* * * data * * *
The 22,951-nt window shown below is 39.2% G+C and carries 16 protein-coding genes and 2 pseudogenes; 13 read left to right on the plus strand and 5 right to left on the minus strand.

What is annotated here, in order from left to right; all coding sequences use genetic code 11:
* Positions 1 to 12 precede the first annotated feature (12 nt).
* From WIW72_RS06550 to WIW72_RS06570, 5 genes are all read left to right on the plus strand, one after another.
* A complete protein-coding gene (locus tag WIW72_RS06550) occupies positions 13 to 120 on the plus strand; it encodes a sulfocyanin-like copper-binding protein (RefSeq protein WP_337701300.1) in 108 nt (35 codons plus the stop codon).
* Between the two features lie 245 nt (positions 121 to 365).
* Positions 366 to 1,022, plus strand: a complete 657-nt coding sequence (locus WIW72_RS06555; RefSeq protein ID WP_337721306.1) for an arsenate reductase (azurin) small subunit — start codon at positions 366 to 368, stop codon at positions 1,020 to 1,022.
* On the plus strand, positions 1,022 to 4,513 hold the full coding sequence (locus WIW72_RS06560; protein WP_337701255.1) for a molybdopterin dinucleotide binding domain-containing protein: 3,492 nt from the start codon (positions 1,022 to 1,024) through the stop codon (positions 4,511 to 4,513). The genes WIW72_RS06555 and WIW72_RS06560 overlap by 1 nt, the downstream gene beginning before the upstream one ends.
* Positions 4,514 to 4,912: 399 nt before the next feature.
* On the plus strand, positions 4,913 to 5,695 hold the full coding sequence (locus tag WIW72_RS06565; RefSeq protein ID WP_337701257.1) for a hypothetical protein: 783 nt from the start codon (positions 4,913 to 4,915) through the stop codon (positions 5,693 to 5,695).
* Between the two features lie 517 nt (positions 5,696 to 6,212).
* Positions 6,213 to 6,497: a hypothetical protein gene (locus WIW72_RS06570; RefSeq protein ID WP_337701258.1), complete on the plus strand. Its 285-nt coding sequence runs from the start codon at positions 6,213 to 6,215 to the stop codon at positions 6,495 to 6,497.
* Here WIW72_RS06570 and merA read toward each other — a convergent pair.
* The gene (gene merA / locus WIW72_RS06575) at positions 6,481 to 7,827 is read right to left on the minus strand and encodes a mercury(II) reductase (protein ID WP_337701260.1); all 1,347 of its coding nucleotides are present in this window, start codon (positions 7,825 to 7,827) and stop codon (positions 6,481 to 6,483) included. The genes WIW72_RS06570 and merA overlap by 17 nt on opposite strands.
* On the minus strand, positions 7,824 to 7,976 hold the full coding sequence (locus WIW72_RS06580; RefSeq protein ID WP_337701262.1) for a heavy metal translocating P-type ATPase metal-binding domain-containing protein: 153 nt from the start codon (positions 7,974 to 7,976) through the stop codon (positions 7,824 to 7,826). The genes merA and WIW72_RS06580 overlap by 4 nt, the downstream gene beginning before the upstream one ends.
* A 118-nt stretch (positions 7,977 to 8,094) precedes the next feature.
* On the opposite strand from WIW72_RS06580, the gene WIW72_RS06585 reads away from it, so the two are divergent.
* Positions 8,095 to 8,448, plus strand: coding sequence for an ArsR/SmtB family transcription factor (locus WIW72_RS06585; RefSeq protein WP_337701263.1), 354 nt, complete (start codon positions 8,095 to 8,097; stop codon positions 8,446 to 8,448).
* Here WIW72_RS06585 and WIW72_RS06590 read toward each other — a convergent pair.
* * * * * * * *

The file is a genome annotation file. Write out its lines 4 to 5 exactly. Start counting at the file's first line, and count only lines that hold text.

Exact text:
* From WIW72_RS06550 to WIW72_RS06570, 5 genes are all read left to right on the plus strand, one after another.
* A complete protein-coding gene (locus tag WIW72_RS06550) occupies positions 13 to 120 on the plus strand; it encodes a sulfocyanin-like copper-binding protein (RefSeq protein WP_337701300.1) in 108 nt (35 codons plus the stop codon).